By Pat Davidson Reef

Special to the Sun Journal
His bold brush strokes capture the unrelenting sea crashing against the irregular rocks of Maine’s rugged coastline.

A lover of nature, he also depicted the many moods of the ocean — and, sometimes, the snow-covered hills of New England.

Highly regarded as an artist and a teacher, Jay Hall Connaway was one of the most promising young marine painters of the 1920s.

Forty rarely seen works of his, from private collections in Maine and Massachusetts, can be seen beautifully displayed throughout galleries on the second floor of the Portland Museum of Art.

Inspired by Winslow Homer and Rockwell Kent, Connaway studied in New York and Paris before coming to Maine in 1922. In 1931, he and his wife, Louise, took up permanent residence on Monhegan Island. He moved in 1947 to Vermont, where he lived out his life.

Some of Connaway’s best paintings were done in 1939 and in the early 1940s.

One example is “October Sea,” a standout in the “Moods of Nature: Jay Connaway and the Landscape of New England” exhibit showing through Dec. 6. In this oil on artist’s board, done in 1939, Connaway captures the ruthless, unforgiving sea as it hits the jagged edges of rocks on the New England seacoast. Few figures are seen in his works, but in this one there is a hint of a small figure on land near the rocks. The figure is almost unnoticeable and suggests how small human beings are compared with the overwhelming power of nature.

This same awe-inspiring depiction of the fearless sea can be seen in another painting titled “Monhegan Seas,” an oil on Masonite, done in 1940.

Another work, “Sea Sketch,” an oil on Masonite, painted 20 years later, is more abstract yet it has qualities of Impressionism, specifically blurred soft lines. Connaway’s use of lighter colors in the water and snow-capped breaking waves reflects a more relaxed, yet still professional, style adopted later in life.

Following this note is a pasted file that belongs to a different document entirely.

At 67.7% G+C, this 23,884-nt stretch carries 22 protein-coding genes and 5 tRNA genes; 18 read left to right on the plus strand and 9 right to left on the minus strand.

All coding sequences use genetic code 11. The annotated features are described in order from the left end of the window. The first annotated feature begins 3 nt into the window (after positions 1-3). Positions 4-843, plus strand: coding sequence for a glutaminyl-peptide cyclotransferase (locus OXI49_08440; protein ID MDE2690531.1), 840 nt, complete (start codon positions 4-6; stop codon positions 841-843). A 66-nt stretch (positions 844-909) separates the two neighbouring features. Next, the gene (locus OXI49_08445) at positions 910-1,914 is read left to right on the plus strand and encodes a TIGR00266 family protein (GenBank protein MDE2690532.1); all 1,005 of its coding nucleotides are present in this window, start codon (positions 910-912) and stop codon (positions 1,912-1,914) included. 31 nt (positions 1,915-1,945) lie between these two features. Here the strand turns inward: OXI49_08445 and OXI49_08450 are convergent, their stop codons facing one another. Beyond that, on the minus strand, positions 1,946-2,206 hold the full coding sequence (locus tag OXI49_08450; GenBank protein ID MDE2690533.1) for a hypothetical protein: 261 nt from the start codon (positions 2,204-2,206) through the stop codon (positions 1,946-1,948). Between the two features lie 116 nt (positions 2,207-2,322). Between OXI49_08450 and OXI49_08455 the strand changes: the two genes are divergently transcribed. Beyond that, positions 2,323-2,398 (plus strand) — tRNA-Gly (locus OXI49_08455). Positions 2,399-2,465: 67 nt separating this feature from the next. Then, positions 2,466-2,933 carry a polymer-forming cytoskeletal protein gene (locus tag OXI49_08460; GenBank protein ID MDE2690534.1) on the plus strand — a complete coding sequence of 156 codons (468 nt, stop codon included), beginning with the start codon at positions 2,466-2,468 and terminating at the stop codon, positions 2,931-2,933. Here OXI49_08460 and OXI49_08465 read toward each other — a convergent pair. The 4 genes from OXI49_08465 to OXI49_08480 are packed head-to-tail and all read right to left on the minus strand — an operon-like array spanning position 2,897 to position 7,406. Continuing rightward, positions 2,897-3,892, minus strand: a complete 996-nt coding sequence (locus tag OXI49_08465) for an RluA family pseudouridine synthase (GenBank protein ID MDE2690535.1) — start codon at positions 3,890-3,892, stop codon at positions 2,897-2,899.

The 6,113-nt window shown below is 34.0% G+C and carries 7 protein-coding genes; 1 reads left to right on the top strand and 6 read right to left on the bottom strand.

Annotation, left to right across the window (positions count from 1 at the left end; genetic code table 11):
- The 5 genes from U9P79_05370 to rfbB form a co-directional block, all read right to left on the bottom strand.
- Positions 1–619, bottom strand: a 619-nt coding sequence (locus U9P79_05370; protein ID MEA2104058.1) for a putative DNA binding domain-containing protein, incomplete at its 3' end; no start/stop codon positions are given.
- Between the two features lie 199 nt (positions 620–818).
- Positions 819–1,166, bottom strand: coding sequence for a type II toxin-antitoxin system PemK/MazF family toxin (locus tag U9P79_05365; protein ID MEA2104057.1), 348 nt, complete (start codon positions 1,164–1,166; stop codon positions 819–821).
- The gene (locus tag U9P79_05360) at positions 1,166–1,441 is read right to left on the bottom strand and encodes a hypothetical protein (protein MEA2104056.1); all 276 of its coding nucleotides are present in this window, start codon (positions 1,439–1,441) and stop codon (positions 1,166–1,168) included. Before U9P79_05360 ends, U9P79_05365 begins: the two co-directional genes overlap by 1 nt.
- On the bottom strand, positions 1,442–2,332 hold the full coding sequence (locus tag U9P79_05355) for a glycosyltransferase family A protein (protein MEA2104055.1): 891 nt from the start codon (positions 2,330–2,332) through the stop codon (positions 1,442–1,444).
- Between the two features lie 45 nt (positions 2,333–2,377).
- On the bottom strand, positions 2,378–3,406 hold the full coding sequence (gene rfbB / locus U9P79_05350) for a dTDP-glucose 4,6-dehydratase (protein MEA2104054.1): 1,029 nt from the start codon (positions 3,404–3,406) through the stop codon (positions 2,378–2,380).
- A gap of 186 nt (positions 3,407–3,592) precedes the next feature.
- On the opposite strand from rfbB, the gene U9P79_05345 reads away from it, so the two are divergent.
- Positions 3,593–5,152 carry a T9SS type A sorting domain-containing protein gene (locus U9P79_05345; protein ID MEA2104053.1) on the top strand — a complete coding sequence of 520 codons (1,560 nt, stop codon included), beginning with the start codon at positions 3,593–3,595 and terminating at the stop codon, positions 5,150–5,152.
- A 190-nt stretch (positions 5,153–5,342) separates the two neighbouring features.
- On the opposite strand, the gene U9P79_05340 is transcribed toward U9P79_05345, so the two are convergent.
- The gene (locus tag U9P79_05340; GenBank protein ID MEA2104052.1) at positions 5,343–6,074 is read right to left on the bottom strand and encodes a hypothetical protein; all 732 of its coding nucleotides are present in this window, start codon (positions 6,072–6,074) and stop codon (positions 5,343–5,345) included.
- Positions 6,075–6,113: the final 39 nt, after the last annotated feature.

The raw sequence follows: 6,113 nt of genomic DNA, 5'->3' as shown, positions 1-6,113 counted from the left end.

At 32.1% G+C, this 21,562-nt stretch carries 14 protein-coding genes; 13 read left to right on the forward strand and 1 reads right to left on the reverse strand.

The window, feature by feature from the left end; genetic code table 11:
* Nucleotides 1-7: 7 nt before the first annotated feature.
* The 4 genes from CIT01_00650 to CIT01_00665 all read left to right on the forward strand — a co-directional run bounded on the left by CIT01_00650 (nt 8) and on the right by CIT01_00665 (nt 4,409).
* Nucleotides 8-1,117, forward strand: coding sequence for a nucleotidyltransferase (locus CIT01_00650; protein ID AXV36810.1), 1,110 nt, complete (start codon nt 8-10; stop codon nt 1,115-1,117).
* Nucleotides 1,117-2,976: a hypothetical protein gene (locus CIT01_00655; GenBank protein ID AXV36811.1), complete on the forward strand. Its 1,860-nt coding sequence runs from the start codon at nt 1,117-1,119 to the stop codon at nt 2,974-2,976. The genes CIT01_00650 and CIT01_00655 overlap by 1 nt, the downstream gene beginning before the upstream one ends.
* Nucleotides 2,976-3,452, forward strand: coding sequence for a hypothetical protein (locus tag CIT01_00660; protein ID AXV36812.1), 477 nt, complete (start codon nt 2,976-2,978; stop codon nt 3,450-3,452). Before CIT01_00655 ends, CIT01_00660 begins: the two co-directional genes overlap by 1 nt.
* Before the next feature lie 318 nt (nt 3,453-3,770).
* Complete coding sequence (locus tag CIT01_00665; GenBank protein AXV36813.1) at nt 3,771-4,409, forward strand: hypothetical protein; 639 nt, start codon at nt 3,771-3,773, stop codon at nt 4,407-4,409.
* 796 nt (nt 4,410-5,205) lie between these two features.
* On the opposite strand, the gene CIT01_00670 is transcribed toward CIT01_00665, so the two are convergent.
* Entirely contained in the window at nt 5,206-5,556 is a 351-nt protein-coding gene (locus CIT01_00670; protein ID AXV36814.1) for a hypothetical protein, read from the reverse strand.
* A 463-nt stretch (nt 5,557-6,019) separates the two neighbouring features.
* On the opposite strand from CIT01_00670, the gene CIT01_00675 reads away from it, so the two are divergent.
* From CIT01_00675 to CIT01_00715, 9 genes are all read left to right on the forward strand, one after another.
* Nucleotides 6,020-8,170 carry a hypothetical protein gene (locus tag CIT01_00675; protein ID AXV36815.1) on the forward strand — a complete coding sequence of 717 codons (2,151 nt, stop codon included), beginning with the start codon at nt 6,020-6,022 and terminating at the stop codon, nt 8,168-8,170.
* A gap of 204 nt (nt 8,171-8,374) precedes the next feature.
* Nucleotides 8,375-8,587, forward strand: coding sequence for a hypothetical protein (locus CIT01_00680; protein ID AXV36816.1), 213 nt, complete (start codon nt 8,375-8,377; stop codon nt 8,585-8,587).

Connaway’s work is not as strong as Homer’s, but his “Coastal Spray” oil painting can be compared favorably to Homer’s work in its composition, powerful strokes, perspective and use of color.

Other works of significance in the exhibit include “Pawlet by Moonlight” and “A Cloud’s Burst,” which depict the simple architecture of rustic buildings of New England from unique perspectives.

However, Connaway’s seascapes are his greatist gift.

According to the PMA, Connaway enjoyed close to 90 one-man shows in his lifetime (the artist died in 1970). He was elected an associate of the National Academy of Design in 1933 and a full academician in 1943. His work was exhibited in the leading galleries of his day. In his own lifetime, Connaway’s vision of the New England landscape could be found hanging at the Art Institute of Chicago, Museum of Fine Arts in Boston, Corcoran Gallery of Art and Pennsylvania Academy of the Fine Arts.

“Moods of Nature: Jay Connaway and the Landscape of New England” can be viewed through Dec. 6. The PMA at Seven Congress Square is open 10 a.m. to 5 p.m. Tuesday, Wednesday, Thursday, Saturday and Sunday; and 10 a.m. to 9 p.m. Friday. Admission is $10 for adults, $8 for seniors and students with ID, $4 for youths ages 6-17 and free for children under 6. Admission is free from 5 to 9 p.m. Friday.
Pat Davidson Reef has a master’s degree in education and has taught art history at Catherine McAuley High School in Portland. She has written two children’s books, “Dahlov Ipcar, Artist,” and “Bernard Langlais, Sculptor.”

This oil on artist’s board, titled “October Sea,” was done by Jay Hall Connaway in 1939.

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